By Scott Wright

THE boss of a Glasgow-based wholesale firm feels the plight of specialist on-trade suppliers has been overlooked amid the continuing focus on the effects of coronavirus on pubs, hotels, and restaurants.

Jim Rowan, managing director of Dunns Food & Drink, said suppliers to the Scottish licensed trade have seen business shattered by the Covid-19 pandemic, and fears it will be well into next year before a recovery of substance will be under way.

Dunns, which has 3,000 customers, had been forecasting an increase in turnover to £38 million from £29.6m and been on the brink of a significant breakthrough before the virus struck.

The company completed an acquisition in Aberdeen in 2019 and was eyeing a further deal in the Highlands this year, putting into a position where it could service national restaurant groups across Scotland.

Mr Rowan said the firm was profitable and laying the groundwork for further growth by hiring a sales director, key account manager and adding more trucks to its fleet.

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But as the threat posed coronavirus began to crystallise, sales plunged by 50 per cent in the week before lockdown, with the business since having shrunk to 25 per cent of its previous size.

Mr Rowan said the damage wrought by the pandemic has been felt by the wholesale sector as much as pubs, restaurants, and hotels. He said: “We are all in it together. Food and drink wholesalers… are essential to pubs, restaurants, and hotels because we are the wheels that keep things moving.

“[But] we have all been absolutely slaughtered. Some people have just closed their doors, some only open when their customers need something.”

While Dunns, which was originally established by Joseph Dunn as a soft drinks business in 1875, was in growth mode before the pandemic, 99 of its 140 staff were put on furlough after the UK Government launched the Coronavirus Job Retention Scheme in March.

Last week, it brought two of its sales reps back in response to growing calls to its telesales operation, largely from operators who have moved into the takeaway food or home delivery business.

Dunns has also launched its own home delivery business, which has provided some revenue during the lockdown.

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The firm is currently forecasting that its business will recover to 80 per cent of its pre-Covid turnover by Apri1, 2021. That assessment is based on the continuation of social distancing measures, licensed trade operators running their venues at reduced capacity and some venues not re-opening at all, as well as a potential boost from “staycations”.

Although it has been feared that at least 25% of restaurants in Glasgow may not re-open, Dunns’ operations director Julie Dunn backed the determination of the industry to bounce back.

Ms Dunn, who is president of the Scottish Wholesale Association, said: “I think we are very resilient. We are very dynamic. We think on our feet all the time.

“It may well be that we are running at 80%, but technology comes into play. We [may not] deliver as often and all the orders are online. Social media could become a big part of our business.”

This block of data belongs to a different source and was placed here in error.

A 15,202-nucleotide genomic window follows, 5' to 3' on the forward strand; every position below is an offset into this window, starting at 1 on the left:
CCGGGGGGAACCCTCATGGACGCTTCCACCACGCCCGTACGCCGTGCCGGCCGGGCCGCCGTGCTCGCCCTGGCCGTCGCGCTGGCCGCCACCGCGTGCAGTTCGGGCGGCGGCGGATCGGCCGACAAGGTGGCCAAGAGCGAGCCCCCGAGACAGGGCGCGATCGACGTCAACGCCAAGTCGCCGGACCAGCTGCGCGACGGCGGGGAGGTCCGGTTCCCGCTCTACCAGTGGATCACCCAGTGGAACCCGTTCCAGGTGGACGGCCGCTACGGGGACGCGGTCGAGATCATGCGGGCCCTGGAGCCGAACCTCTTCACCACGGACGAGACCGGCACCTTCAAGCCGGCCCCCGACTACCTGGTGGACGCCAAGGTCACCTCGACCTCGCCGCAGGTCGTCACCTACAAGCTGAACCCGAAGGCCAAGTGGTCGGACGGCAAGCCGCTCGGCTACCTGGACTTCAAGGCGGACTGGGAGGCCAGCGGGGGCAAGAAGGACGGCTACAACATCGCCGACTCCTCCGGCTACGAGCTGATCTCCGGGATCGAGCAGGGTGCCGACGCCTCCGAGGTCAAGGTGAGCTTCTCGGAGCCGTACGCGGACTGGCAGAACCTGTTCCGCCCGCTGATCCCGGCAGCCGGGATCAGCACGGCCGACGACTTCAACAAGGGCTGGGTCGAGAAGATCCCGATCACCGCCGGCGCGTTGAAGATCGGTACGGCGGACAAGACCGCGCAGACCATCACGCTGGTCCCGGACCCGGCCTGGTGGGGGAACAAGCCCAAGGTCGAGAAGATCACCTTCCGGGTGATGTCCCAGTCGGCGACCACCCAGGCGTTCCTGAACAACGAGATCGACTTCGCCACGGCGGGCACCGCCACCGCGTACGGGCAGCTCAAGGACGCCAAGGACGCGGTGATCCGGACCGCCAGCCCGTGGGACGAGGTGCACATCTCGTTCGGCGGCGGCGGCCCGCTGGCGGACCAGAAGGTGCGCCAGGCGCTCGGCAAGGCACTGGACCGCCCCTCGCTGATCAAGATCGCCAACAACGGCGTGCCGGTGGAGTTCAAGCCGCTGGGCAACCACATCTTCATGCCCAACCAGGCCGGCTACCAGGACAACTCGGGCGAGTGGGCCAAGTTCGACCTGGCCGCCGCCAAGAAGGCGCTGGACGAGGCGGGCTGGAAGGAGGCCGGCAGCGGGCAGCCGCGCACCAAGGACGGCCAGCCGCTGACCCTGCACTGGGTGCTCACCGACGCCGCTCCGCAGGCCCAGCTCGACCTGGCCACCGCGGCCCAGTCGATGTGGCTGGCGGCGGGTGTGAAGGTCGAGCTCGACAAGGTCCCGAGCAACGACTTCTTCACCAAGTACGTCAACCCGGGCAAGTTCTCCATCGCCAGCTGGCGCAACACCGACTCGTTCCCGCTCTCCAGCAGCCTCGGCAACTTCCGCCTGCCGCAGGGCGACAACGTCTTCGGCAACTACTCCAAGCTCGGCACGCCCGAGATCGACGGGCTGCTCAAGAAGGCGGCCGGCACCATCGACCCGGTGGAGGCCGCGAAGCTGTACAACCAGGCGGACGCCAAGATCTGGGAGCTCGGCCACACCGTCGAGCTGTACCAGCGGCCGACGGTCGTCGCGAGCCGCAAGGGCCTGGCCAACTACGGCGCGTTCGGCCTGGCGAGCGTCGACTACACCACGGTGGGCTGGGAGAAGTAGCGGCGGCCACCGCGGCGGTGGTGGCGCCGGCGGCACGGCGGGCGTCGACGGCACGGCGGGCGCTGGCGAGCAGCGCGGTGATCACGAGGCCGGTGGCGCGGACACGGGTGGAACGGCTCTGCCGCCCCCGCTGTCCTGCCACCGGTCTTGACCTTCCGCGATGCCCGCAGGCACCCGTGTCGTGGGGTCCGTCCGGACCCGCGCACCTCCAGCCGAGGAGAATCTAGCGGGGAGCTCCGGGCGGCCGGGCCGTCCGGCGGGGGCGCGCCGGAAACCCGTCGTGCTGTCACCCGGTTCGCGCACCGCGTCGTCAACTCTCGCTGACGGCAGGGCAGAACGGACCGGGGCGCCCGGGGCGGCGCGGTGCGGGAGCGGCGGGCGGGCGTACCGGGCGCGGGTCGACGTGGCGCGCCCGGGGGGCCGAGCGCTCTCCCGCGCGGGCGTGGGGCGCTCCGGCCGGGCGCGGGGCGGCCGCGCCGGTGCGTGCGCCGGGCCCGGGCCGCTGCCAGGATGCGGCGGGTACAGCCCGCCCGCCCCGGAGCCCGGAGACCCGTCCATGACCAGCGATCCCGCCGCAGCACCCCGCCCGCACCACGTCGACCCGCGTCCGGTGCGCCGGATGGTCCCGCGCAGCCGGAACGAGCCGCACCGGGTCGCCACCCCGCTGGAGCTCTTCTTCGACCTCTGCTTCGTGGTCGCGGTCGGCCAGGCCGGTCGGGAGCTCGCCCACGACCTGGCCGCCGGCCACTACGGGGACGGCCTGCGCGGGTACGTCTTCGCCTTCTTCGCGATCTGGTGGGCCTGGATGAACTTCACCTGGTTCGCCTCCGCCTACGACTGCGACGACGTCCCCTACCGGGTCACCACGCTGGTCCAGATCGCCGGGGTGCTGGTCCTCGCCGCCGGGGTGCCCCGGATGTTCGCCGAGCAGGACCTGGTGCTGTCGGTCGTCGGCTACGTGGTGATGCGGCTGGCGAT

But Ms Dunn said questions persist about how the firm can operate while social distancing measures continue. She said: “We don’t know how our sales reps are going operate if they have to socially distance and they are not allowed into restaurants. So, technology comes into play. The other thing is, will all of our competitors survive?”

Mr Rowan said while the roadmap out of lockdown published by the Scottish Government last week “gives us something to aim for”, he urged local councils to “cut red tape” to ensure pubs and restaurants are able to trade from pavements and streets outside premises.

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The roadmap envisages venues being able to re-open beer gardens and outdoor areas from the end of June, before indoor spaces are re-opened from the middle of July, with physical distancing measures and increased hygiene routines observed.

Mr Rowan said he is aware that work is under way within local authorities to explore possible solutions for outdoor trading.

But, with so few pub and restaurant businesses having external areas, he warned that “if they don’t go fast enough there is not going to be any hospitality industry left.”

He added: “They are all going to start falling like dominoes if we are not careful.”

While he welcomed the thinking behind proposals for a £1m glass house on Glasgow’s Argyle Street, which would allow bars and restaurants in Finnieston to trade while observing social distancing, Mr Rowan said: “We don’t need to be as elaborate, but we can do lots and lots of things.”

Dunns said it was unsure if it will ultimately have to make redundancies as the furlough scheme is tapered off, noting that its response will be led by the extent to which the business of their customers recovers.

Mr Rowan said: “Of course, we will try and avoid it [redundancies], but I think everyone is in the same boat.”

The company has been switching the pool of people it has on furlough, partly to look after the mental well-being of staff. Many roles at the business have changed because of the circumstances created by the lockdown, and the firm noted it was important that all staff were familiar with those changes.